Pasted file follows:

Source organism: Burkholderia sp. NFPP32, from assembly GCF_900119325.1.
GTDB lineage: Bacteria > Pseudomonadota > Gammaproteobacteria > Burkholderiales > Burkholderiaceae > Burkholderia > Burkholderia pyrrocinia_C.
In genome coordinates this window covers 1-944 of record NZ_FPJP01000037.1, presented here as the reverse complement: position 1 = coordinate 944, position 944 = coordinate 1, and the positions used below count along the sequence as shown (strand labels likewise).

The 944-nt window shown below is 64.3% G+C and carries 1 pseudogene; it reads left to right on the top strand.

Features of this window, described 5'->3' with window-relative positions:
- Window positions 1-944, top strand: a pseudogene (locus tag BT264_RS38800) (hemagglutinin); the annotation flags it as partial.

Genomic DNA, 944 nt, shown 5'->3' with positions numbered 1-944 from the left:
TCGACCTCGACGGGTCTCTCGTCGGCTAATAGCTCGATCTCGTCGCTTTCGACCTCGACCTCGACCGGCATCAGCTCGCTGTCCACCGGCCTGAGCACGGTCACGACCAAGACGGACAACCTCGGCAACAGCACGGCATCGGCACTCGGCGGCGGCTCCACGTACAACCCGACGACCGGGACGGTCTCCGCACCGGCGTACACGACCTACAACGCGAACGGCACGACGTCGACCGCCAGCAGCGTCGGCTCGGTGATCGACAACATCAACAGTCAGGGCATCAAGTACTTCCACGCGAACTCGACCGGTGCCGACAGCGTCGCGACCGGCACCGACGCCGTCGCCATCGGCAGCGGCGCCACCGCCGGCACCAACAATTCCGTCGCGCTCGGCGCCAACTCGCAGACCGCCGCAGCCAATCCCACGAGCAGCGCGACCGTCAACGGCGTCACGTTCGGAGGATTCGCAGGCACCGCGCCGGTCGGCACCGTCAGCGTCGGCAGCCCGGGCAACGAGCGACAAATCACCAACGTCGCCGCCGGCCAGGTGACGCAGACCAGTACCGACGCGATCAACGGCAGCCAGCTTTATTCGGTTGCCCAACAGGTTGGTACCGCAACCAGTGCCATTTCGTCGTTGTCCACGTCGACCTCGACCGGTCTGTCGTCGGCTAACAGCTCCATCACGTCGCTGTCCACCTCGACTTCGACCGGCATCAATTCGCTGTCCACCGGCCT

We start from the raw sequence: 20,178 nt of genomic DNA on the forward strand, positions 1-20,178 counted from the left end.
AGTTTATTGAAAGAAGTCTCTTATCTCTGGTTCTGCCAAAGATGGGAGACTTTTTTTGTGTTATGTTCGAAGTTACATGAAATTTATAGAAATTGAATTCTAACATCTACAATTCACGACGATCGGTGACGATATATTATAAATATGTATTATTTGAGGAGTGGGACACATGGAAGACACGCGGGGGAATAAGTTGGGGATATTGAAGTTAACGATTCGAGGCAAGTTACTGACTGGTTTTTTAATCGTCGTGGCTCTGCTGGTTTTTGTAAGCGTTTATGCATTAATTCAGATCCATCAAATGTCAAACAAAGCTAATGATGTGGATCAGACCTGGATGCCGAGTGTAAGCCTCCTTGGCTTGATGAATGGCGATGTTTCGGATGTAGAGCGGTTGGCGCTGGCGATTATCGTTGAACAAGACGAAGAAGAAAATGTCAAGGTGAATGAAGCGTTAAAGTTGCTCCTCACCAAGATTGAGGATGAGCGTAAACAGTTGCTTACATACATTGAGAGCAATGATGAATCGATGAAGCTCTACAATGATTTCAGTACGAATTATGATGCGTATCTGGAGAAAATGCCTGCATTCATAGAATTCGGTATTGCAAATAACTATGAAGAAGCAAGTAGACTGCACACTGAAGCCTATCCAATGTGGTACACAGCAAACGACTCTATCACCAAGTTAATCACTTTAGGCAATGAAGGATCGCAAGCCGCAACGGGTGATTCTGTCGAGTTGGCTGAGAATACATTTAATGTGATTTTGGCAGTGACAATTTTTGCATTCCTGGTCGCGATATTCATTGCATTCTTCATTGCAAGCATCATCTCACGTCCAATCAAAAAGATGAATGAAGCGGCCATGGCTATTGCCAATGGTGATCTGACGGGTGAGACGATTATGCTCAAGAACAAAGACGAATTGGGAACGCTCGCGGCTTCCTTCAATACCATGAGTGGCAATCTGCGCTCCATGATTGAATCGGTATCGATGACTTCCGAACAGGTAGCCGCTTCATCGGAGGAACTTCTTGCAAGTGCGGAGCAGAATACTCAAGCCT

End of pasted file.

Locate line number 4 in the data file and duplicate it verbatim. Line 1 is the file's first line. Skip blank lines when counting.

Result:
The 944-nt window shown below is 64.3% G+C and carries 1 pseudogene; it reads left to right on the top strand.